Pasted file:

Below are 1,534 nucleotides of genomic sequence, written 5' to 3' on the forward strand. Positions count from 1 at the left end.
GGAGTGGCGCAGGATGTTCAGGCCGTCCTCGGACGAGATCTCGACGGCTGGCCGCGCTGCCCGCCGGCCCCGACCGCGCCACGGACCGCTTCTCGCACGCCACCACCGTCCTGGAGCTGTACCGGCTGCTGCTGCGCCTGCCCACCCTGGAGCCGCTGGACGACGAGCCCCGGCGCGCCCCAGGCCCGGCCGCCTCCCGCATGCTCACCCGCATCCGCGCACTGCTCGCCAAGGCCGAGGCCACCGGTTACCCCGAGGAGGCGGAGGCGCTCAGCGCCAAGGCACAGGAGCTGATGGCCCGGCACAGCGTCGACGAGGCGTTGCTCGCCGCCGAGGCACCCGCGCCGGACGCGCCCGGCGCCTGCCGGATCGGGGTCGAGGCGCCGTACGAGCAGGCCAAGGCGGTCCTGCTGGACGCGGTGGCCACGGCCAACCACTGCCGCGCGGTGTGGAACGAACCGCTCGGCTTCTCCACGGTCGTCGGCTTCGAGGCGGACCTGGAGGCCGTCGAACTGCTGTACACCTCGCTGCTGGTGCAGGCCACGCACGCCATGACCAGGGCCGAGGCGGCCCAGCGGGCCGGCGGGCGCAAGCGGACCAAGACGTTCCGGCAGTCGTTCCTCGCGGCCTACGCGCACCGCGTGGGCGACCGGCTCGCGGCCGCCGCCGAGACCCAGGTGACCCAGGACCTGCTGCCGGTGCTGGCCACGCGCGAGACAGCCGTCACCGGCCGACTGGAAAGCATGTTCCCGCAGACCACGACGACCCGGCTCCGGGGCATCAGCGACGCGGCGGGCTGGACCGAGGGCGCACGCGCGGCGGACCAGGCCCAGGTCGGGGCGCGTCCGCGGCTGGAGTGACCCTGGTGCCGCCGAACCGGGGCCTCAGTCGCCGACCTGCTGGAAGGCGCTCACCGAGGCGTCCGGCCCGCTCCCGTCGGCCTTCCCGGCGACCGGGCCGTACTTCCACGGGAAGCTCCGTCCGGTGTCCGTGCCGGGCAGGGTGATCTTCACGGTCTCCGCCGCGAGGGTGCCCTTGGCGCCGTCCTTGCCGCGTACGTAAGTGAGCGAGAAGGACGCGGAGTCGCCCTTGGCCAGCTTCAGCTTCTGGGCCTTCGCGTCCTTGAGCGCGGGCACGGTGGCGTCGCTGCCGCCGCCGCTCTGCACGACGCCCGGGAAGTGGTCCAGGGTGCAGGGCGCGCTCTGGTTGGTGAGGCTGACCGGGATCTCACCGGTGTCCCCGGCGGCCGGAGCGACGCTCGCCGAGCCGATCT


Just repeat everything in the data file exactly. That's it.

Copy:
Below are 1,534 nucleotides of genomic sequence, written 5' to 3' on the forward strand. Positions count from 1 at the left end.
GGAGTGGCGCAGGATGTTCAGGCCGTCCTCGGACGAGATCTCGACGGCTGGCCGCGCTGCCCGCCGGCCCCGACCGCGCCACGGACCGCTTCTCGCACGCCACCACCGTCCTGGAGCTGTACCGGCTGCTGCTGCGCCTGCCCACCCTGGAGCCGCTGGACGACGAGCCCCGGCGCGCCCCAGGCCCGGCCGCCTCCCGCATGCTCACCCGCATCCGCGCACTGCTCGCCAAGGCCGAGGCCACCGGTTACCCCGAGGAGGCGGAGGCGCTCAGCGCCAAGGCACAGGAGCTGATGGCCCGGCACAGCGTCGACGAGGCGTTGCTCGCCGCCGAGGCACCCGCGCCGGACGCGCCCGGCGCCTGCCGGATCGGGGTCGAGGCGCCGTACGAGCAGGCCAAGGCGGTCCTGCTGGACGCGGTGGCCACGGCCAACCACTGCCGCGCGGTGTGGAACGAACCGCTCGGCTTCTCCACGGTCGTCGGCTTCGAGGCGGACCTGGAGGCCGTCGAACTGCTGTACACCTCGCTGCTGGTGCAGGCCACGCACGCCATGACCAGGGCCGAGGCGGCCCAGCGGGCCGGCGGGCGCAAGCGGACCAAGACGTTCCGGCAGTCGTTCCTCGCGGCCTACGCGCACCGCGTGGGCGACCGGCTCGCGGCCGCCGCCGAGACCCAGGTGACCCAGGACCTGCTGCCGGTGCTGGCCACGCGCGAGACAGCCGTCACCGGCCGACTGGAAAGCATGTTCCCGCAGACCACGACGACCCGGCTCCGGGGCATCAGCGACGCGGCGGGCTGGACCGAGGGCGCACGCGCGGCGGACCAGGCCCAGGTCGGGGCGCGTCCGCGGCTGGAGTGACCCTGGTGCCGCCGAACCGGGGCCTCAGTCGCCGACCTGCTGGAAGGCGCTCACCGAGGCGTCCGGCCCGCTCCCGTCGGCCTTCCCGGCGACCGGGCCGTACTTCCACGGGAAGCTCCGTCCGGTGTCCGTGCCGGGCAGGGTGATCTTCACGGTCTCCGCCGCGAGGGTGCCCTTGGCGCCGTCCTTGCCGCGTACGTAAGTGAGCGAGAAGGACGCGGAGTCGCCCTTGGCCAGCTTCAGCTTCTGGGCCTTCGCGTCCTTGAGCGCGGGCACGGTGGCGTCGCTGCCGCCGCCGCTCTGCACGACGCCCGGGAAGTGGTCCAGGGTGCAGGGCGCGCTCTGGTTGGTGAGGCTGACCGGGATCTCACCGGTGTCCCCGGCGGCCGGAGCGACGCTCGCCGAGCCGATCT